Sia has apologised and seemingly deleted her Twitter account after once again addressing the backlash surrounding her film Music.
She has pledged to cut the most controversial scenes in future versions, and include a warning about the use of restraint on autistic people.
The movie, which stars Maddie Ziegler as autistic teen Music, was nominated for two Golden Globe awards.
Kate Hudson was nominated for best actress in a motion picture – musical or comedy for her role as Zu, and the film was nominated for best motion picture – musical or comedy.
However, it has also faced major backlash over its portrayal of autism, especially over scenes which show Music being held down to calm her down after a meltdown.
For some, the scenes echo the use of prone restraint, which has proved dangerous – and even deadly – to autistic people.
The warning read: ‘MUSIC in no way condones or recommends the use of restraint on autistic people. There are autistic occupational therapists that specialize in sensory processing who can be consulted to explain safe ways to provide proprioceptive, deep-pressure feedback to help w meltdown safety.’
She added: ‘I plan to remove the restraint scenes from all future printings. I listened to the wrong people and that is my responsibility, my research was clearly not thorough, not wide enough.’
She then simply wrote: ‘I’m sorry.’
Sia since appears to have deleted her Twitter account.
The film has faced major backlash, and has been branded ‘ableist’, in part due to Sia not casting an autistic person in the role of Music, but rather actress and dancer Maddie, who she has worked with for years.
It has been accused of ‘underestimating’ and ‘infantilising’ autistic people, with particularly controversial scenes showing characters lying on top of Music to calm her down after a meltdown.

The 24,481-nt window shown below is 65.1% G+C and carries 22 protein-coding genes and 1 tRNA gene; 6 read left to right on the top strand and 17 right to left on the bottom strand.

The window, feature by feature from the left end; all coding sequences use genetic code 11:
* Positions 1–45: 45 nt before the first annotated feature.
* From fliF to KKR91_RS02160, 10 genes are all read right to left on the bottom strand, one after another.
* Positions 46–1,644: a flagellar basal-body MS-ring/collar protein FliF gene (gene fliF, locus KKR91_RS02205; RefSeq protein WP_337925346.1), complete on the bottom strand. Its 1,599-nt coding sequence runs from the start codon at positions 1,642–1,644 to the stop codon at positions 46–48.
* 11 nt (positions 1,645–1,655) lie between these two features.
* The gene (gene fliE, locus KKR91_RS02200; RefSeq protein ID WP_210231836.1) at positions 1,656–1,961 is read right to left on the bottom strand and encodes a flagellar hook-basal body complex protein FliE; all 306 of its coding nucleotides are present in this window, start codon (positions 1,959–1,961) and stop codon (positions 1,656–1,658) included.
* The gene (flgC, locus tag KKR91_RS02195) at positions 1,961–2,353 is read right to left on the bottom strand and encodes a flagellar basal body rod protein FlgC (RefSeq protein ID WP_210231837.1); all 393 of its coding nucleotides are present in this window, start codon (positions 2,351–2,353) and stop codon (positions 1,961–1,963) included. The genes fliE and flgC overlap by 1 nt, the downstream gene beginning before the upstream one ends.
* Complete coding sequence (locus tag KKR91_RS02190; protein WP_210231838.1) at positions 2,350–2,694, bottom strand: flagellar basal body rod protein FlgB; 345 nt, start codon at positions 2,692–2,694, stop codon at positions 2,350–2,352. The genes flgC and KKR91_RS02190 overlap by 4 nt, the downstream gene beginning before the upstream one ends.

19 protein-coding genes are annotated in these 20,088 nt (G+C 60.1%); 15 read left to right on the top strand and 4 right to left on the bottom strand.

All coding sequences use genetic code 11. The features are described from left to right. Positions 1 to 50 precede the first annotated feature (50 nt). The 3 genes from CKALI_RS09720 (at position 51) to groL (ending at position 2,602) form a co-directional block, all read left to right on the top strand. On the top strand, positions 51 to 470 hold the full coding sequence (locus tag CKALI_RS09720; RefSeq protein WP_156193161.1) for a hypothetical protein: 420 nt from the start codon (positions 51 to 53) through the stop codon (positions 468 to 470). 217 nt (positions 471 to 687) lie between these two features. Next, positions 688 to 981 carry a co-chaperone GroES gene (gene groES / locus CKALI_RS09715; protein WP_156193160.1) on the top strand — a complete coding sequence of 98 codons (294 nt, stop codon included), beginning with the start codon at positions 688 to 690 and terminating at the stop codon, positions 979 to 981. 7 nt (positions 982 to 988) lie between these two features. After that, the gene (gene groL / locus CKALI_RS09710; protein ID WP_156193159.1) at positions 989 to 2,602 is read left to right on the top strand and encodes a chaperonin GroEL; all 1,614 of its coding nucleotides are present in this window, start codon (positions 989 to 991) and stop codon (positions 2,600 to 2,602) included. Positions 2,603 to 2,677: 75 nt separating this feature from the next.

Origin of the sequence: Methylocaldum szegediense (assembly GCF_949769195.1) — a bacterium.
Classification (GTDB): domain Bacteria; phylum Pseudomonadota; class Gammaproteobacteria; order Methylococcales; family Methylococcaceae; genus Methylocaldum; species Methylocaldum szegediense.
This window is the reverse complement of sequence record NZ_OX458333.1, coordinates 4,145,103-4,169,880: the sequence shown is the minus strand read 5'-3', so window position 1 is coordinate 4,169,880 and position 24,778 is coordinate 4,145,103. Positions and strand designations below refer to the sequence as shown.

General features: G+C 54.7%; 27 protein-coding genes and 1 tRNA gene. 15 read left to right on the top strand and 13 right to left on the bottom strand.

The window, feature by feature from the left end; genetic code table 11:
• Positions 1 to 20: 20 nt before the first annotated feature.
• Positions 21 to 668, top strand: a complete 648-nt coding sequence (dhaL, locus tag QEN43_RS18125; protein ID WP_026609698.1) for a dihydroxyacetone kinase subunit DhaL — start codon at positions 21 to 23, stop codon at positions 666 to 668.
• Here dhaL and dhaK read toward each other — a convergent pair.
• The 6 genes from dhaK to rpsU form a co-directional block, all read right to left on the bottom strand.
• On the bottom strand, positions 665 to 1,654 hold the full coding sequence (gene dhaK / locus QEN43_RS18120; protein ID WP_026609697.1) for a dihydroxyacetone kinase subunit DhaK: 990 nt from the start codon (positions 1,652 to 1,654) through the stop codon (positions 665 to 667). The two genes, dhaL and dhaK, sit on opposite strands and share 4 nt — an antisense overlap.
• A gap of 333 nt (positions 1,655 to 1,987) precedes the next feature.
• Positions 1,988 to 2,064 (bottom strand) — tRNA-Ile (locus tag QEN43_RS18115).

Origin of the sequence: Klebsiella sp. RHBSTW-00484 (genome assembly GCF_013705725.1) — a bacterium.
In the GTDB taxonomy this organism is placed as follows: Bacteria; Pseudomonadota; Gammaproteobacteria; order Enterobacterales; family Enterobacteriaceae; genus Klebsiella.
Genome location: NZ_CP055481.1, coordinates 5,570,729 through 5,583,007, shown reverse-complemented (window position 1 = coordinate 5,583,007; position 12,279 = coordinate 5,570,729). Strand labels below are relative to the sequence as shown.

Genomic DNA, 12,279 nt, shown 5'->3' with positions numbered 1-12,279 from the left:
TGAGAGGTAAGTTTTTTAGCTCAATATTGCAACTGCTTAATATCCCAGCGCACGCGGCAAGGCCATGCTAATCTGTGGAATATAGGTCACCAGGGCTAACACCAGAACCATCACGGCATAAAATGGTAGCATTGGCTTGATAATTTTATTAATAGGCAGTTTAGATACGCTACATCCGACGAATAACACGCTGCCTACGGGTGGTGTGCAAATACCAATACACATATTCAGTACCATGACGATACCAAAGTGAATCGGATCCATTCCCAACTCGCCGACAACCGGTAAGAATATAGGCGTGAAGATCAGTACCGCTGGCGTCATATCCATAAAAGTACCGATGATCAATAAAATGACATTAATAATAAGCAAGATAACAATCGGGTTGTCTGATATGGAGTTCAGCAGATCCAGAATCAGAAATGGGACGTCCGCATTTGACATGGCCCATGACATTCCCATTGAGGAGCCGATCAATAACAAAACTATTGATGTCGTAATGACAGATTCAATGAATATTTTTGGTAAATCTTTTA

Sia also said she worked with Autism Speaks on the film – a company that has faced controversy and condemnation for alleged exploitative practices in the past.
The Chandelier singer, full name Sia Furler, previously attempted to defend her decision online and explained she felt the pressure of the role had been ‘stressful’ and ‘overwhelming’ for an autistic actor.
She tweeted that she had ‘two people on the spectrum’ advising her on the film and that she had researched the film for three years, and wrote: ‘Grrrrrrrrrr. F***ity f*** why don’t you watch my film before you judge it? FURY.’
Critics argued that not all autistic actors would have found filming stressful, with Sia later adding that there were a number of neurodiverse people in the film, tweeting: ‘I cast thirteen neuroatypical people, three trans folk, and not as f***ing prostitutes or drug addicts but as doctors, nurses and singers. F***ing sad nobody’s even seen the dang movie. My heart has always been in the right place.’
Responding to the film’s recent nominations for the Golden Globe Awards, Sia wrote on Instagram: ‘This movie is a love letter to everyone who has ever felt they didn’t have a voice.
‘What an incredible, exciting and unbelievable experience. Congratulations to all the cast and crew, and thank you to the Hollywood Foreign Press. What an honor!’
The film follows Zu (Kate) who becomes her half-sister’s legal guardian, and features musical fantasy sequences to show how Music views the world.
Sia first came up with the idea for Music 15 years ago, and announced her plans to direct it at the 2015 Venice Film Festival.
It will be accompanied by a soundtrack by Sia, featuring 10 new songs.